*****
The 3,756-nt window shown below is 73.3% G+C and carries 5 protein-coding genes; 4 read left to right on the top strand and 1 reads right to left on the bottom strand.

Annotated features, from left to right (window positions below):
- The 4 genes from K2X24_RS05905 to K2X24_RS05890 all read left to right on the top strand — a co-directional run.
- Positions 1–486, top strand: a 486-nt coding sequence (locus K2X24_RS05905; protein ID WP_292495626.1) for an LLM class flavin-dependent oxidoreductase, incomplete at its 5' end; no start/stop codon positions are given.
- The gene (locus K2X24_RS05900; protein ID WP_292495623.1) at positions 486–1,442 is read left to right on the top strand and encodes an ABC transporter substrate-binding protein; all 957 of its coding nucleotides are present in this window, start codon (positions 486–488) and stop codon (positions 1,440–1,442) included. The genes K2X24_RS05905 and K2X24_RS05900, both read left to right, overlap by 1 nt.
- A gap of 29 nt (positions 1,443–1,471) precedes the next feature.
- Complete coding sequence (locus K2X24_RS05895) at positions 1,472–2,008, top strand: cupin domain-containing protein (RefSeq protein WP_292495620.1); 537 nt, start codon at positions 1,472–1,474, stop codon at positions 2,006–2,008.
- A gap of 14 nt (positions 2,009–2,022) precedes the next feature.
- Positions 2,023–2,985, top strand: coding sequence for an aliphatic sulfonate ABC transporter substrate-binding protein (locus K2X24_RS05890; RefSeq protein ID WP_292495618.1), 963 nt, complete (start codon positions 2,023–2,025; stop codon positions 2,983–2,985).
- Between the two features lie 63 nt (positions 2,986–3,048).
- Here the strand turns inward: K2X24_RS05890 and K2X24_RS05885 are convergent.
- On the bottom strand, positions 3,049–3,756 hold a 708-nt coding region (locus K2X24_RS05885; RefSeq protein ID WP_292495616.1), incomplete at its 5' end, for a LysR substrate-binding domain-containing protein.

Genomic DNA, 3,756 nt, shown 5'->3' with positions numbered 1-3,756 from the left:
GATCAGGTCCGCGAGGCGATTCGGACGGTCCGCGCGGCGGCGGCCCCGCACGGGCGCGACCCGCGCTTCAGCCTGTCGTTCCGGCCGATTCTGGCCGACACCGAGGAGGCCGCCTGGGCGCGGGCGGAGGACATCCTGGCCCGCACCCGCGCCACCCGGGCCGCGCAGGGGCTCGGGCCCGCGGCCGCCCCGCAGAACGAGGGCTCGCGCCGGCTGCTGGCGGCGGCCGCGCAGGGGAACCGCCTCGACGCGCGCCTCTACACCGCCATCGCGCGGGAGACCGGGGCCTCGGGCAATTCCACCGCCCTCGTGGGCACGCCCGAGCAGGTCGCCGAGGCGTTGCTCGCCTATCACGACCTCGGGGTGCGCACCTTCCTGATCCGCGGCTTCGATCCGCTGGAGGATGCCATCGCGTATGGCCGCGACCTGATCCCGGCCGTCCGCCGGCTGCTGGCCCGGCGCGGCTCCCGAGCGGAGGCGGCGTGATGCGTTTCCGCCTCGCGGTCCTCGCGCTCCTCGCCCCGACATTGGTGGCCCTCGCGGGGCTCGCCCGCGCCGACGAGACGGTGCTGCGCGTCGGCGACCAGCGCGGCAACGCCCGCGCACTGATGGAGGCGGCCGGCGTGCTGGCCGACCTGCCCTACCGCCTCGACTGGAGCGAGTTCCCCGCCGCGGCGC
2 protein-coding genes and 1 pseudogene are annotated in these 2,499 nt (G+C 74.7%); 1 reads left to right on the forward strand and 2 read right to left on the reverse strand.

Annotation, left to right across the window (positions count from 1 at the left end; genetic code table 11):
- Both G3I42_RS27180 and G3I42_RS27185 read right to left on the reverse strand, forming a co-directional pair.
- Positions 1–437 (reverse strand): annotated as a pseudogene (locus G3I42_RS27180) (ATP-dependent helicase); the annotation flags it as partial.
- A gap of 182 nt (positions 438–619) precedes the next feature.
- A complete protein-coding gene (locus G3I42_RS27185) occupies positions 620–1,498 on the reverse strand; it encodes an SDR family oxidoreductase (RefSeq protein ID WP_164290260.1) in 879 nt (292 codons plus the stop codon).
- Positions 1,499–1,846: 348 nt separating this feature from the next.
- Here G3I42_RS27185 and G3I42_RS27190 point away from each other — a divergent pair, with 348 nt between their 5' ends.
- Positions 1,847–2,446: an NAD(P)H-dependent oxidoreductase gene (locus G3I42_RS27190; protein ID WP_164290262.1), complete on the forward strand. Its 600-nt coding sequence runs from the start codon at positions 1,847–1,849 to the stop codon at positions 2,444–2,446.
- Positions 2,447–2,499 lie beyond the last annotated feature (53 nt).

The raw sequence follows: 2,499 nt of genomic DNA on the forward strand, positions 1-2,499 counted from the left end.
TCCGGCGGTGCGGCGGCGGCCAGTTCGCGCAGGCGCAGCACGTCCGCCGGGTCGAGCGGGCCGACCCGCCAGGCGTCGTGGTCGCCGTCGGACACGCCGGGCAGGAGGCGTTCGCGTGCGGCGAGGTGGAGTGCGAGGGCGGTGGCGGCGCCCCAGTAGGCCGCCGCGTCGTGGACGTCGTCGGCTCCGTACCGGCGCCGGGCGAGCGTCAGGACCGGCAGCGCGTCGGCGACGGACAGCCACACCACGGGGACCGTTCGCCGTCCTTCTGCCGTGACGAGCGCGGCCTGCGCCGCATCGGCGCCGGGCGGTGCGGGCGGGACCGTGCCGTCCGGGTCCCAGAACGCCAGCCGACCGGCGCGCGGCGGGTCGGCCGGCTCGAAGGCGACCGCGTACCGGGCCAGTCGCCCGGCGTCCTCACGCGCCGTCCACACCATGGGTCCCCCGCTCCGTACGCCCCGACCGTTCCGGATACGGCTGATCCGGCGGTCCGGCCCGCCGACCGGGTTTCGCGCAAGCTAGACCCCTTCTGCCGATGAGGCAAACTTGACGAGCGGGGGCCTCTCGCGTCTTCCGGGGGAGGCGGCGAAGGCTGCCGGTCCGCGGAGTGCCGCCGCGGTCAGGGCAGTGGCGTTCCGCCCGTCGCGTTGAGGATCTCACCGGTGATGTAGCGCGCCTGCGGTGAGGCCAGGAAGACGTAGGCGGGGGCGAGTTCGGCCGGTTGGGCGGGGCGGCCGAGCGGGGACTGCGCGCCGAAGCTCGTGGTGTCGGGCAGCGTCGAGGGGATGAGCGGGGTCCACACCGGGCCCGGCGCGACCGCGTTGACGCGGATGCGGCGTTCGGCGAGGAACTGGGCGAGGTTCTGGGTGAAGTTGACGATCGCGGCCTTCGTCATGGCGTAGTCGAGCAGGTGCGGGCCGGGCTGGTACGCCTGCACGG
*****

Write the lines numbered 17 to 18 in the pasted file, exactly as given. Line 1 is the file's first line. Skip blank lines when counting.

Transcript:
- Both G3I42_RS27180 and G3I42_RS27185 read right to left on the reverse strand, forming a co-directional pair.
- Positions 1–437 (reverse strand): annotated as a pseudogene (locus G3I42_RS27180) (ATP-dependent helicase); the annotation flags it as partial.